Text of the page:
The Dutch’s first proposals are structured on three levels: prevention projects, tackling governance problems and how to manage crises. “All the anti-flood infrastructures must be reviewed in order to develop a program to upgrade them. The infrastructure for flood protection will be a combination of creating water retention facilities, facilities to increase water drainage and improving the embankment network.’
The experts raise in their report the problem of anthropogenic interventions in the rivers of Thessaly, which resulted in the limitation of their bed and flood zones. “Rivers and streams are often confined to narrow passages, wedged between embankments to maximize adjacent cultivated land. Numerous industries and residential areas have been built on the flood zones of streams and rivers, exacerbating the problem. Bridges, roads and railway lines were affected, as their design had not taken into account modern requirements for water management. As a result they turned into obstacles, causing even more destruction. There is also no coordinated maintenance of the hydraulic infrastructure,” says the first Dutch report.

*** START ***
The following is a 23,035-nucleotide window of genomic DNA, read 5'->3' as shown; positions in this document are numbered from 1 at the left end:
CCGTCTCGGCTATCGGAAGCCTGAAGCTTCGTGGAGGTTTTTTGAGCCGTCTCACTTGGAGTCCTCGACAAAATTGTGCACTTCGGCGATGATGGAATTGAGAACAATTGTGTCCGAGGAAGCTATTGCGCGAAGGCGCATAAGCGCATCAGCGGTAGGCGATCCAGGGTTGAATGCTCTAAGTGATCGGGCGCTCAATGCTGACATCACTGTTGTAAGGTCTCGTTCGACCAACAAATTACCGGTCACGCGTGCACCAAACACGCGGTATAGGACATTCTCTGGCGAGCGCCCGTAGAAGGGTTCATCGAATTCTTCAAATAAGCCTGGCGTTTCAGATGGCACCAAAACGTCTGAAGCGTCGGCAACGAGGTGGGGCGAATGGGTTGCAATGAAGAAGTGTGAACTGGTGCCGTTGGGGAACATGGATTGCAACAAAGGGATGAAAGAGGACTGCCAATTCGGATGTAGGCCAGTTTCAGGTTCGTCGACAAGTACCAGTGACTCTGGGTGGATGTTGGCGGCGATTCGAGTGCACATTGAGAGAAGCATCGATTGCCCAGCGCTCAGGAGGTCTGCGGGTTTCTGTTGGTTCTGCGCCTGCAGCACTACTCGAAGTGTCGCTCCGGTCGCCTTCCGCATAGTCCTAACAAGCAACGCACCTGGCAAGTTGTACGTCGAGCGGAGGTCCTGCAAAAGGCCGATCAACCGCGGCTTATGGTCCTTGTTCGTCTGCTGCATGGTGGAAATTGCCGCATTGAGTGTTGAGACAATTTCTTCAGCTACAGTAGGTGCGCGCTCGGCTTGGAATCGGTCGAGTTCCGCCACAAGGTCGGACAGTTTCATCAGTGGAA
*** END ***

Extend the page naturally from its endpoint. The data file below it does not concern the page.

The second recommendation of the Dutch is to increase the flood zones of the rivers again (“Give room to the river”, it is characteristically stated). Experts point out that based on international experience, the prospect of containing flood flows by reservoirs and large dams is limited. “Large dams are expensive, require special conditions, and often serve other purposes (eg, power generation, irrigation) that are likely to conflict with flood management,” they report. This point is particularly interesting, since at a local level in Thessaly, the implementation of dams that have been designed in previous years without proceeding with their construction (usually due to cost or an unconsidered environmental footprint) is still being presented as a solution to floods.